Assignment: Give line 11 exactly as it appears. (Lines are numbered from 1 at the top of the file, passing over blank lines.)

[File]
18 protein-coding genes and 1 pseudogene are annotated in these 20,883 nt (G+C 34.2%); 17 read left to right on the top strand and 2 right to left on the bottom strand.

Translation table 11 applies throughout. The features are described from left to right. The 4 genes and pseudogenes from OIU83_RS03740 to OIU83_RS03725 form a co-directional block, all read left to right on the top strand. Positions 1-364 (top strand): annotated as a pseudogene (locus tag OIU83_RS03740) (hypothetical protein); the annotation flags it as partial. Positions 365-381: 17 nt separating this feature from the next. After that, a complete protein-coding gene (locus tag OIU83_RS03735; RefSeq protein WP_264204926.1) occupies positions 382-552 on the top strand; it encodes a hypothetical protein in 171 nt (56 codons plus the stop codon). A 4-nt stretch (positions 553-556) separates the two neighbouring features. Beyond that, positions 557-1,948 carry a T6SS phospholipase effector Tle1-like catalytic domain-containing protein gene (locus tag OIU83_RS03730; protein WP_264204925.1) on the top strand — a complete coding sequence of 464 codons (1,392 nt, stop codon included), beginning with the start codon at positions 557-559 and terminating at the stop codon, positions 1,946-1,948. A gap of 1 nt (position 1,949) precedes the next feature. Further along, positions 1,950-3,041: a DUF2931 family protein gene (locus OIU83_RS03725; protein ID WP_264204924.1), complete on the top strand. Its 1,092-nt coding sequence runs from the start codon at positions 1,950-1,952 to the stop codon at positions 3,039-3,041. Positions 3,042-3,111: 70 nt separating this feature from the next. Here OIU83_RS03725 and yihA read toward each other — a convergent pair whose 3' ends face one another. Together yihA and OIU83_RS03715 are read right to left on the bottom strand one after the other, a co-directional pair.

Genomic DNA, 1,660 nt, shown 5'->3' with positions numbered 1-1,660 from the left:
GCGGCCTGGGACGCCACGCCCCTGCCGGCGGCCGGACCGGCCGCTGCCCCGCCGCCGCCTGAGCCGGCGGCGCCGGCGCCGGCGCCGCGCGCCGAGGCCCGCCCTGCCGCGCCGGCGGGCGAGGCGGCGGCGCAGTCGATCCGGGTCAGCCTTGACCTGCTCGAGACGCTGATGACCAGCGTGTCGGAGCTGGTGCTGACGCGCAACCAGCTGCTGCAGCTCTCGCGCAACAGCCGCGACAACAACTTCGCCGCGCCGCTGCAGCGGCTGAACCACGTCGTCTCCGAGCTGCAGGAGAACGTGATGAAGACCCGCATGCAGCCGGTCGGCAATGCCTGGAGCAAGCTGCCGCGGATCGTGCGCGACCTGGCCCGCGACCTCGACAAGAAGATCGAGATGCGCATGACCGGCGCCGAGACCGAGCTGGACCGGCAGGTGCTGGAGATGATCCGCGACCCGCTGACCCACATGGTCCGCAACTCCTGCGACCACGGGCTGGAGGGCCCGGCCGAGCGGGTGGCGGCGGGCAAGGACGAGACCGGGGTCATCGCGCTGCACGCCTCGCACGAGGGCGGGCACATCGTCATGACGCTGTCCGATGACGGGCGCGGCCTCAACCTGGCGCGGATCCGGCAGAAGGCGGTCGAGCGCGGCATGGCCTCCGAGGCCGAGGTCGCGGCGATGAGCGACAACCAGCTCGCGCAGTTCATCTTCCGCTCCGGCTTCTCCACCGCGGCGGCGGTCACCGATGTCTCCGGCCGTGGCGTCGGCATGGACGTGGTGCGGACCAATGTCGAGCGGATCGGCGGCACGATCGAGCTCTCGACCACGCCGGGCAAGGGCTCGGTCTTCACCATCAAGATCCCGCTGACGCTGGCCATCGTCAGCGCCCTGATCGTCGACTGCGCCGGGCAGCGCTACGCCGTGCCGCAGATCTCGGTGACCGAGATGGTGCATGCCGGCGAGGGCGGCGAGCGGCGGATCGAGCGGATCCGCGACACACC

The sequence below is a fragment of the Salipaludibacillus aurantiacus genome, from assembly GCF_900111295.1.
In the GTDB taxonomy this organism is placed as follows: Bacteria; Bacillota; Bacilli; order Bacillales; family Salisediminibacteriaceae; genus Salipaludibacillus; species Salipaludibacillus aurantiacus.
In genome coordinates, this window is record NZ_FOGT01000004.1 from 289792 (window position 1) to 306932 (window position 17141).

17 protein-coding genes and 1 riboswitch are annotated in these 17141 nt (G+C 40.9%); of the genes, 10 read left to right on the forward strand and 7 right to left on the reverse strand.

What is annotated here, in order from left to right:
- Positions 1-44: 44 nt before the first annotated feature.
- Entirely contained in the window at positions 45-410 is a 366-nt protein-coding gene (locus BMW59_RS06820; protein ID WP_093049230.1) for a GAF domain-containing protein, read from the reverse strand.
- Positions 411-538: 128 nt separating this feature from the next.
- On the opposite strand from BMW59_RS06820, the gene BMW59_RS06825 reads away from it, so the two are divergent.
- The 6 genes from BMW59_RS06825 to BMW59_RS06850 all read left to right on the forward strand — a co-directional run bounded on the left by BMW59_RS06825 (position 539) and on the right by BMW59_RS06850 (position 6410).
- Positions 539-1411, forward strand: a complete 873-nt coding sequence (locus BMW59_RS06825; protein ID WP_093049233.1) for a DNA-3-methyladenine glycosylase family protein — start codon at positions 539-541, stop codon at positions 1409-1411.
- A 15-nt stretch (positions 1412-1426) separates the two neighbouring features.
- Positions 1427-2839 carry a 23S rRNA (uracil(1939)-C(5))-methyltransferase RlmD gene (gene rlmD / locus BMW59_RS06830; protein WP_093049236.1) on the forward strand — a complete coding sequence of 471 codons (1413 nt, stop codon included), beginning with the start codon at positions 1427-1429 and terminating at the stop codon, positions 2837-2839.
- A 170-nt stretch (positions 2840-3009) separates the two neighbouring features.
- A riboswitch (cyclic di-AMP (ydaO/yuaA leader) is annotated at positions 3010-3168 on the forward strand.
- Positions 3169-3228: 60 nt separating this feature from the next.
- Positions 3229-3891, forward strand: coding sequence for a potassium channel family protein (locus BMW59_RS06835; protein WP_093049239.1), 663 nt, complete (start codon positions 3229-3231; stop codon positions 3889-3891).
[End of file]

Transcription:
- Entirely contained in the window at positions 45-410 is a 366-nt protein-coding gene (locus BMW59_RS06820; protein ID WP_093049230.1) for a GAF domain-containing protein, read from the reverse strand.